Sound Used to Treat Metastatic Breast Cancer

By Hillary Eames
Monday, January 6, 2020

Researchers at Tohoku University have found a new form of targeted drug release for metastatic breast cancer patients using sound waves.

Current methods of treating metastasized breast cancer are invasive and can cause severe side effects; however, by treating lymph node metastases, disease prognosis could improve. Biomedical engineers and other researchers have discovered a way to use sound waves to deliver medication to the lymphatic system and treat metastatic breast cancer in the bodies of mice with invasive metastases from breast cancer.

Study Methods and Results

Researchers injected vesicles carrying anticancer drugs into a pelvic lymph node. The vesicles were carried through the lymphatic system to metastasized lymph nodes in the armpit. High-powered ultrasound was then applied to the lymph nodes in the armpits of the mice on the day of the injection and three days afterward, causing the vesicles to burst and provide targeted drug release to the affected lymph nodes. By examining excised lymph nodes and monitoring cancer growth through bioluminescence, researchers demonstrated that the treatment effectively killed cancerous tissues.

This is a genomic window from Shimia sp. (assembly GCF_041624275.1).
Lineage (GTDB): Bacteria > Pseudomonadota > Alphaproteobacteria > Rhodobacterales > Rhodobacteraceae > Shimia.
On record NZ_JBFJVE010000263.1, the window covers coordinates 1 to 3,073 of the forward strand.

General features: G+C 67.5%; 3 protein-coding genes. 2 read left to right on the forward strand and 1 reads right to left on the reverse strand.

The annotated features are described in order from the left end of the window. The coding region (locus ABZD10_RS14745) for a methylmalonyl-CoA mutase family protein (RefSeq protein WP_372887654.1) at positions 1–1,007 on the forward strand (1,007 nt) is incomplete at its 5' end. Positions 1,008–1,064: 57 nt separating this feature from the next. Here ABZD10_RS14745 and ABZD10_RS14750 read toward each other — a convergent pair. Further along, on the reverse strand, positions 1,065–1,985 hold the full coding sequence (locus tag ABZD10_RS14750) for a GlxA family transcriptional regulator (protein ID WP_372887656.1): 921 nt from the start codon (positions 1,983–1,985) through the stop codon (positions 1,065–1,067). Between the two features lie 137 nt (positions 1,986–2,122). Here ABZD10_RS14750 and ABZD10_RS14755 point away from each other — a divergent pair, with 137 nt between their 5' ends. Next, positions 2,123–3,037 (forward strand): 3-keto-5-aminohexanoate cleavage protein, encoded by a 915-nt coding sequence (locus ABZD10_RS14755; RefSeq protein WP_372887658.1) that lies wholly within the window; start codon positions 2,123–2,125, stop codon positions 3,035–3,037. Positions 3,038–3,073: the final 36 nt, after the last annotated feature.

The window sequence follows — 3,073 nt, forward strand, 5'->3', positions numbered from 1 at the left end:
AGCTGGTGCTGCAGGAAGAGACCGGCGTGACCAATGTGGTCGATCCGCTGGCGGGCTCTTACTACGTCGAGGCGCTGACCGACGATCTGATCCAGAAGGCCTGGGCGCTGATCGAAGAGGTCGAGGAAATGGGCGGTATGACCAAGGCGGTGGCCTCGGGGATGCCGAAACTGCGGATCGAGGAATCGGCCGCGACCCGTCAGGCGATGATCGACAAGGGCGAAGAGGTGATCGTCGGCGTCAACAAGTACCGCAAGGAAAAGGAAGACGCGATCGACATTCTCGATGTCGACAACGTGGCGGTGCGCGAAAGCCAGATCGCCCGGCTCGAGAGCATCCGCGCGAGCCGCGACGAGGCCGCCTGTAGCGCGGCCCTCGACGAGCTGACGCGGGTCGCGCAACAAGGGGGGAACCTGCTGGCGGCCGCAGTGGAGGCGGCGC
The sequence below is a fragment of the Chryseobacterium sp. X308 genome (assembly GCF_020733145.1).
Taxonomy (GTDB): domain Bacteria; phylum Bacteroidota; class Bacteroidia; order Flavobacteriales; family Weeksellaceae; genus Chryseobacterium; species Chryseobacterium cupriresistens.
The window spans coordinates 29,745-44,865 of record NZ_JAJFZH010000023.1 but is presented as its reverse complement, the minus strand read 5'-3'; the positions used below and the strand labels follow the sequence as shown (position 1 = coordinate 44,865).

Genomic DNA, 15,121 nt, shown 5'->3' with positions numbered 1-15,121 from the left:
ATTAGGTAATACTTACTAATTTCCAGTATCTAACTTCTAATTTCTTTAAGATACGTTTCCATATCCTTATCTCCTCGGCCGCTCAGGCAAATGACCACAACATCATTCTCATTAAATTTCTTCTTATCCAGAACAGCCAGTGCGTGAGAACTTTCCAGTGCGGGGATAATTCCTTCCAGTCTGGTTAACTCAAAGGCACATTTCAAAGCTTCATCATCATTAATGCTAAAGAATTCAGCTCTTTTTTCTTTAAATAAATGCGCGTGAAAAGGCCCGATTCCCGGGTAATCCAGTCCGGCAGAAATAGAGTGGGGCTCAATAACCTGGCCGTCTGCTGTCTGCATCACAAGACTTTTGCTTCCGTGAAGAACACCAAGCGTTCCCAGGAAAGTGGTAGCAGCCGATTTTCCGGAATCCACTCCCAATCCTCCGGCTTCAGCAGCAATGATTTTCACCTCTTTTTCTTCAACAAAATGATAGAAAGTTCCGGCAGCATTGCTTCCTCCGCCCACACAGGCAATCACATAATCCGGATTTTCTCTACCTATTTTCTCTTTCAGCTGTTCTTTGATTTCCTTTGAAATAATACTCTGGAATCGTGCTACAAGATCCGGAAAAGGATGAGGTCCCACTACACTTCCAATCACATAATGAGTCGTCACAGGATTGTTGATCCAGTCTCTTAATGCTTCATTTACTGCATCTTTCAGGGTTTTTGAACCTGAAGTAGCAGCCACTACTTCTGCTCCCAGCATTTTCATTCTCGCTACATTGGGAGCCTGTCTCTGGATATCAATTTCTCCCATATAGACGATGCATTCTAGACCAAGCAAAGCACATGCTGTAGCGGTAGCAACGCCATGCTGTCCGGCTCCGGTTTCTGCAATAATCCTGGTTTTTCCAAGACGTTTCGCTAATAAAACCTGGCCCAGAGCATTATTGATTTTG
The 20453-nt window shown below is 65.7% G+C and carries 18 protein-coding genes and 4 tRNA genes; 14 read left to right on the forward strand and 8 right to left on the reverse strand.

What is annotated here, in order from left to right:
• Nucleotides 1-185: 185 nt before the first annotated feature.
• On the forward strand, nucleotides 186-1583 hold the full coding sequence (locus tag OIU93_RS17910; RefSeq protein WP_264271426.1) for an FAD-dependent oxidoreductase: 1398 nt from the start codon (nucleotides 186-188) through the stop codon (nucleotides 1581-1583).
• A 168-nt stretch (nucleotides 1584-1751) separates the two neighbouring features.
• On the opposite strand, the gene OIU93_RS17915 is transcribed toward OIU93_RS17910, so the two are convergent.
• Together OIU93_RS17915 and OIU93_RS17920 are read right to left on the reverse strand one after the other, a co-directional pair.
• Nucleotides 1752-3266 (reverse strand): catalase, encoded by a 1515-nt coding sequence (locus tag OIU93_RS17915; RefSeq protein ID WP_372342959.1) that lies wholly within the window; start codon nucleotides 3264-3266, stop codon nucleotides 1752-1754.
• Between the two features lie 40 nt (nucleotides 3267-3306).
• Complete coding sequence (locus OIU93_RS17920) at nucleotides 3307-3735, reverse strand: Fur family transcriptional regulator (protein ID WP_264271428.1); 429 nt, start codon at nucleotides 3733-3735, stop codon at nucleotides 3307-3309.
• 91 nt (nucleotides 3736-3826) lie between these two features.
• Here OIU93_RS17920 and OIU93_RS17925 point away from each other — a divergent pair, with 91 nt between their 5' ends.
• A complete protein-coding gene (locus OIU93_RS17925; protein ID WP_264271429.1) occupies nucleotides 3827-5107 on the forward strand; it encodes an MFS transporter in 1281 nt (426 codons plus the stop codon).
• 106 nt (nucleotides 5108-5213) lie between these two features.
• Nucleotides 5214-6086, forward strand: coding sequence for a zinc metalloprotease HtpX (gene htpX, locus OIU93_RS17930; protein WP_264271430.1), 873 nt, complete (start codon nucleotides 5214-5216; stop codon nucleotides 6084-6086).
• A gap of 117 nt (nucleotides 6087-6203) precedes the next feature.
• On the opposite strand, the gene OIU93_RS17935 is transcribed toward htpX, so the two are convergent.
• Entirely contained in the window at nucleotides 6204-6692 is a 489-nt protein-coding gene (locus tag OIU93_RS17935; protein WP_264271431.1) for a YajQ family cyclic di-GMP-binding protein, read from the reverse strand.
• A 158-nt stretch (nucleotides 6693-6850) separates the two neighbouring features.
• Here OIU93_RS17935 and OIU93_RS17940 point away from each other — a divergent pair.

While further research is necessary to determine the optimal injection rate and volume of treatment, researchers from Tohoku University are hopeful that the technique may be developed to treat metastatic lymph nodes.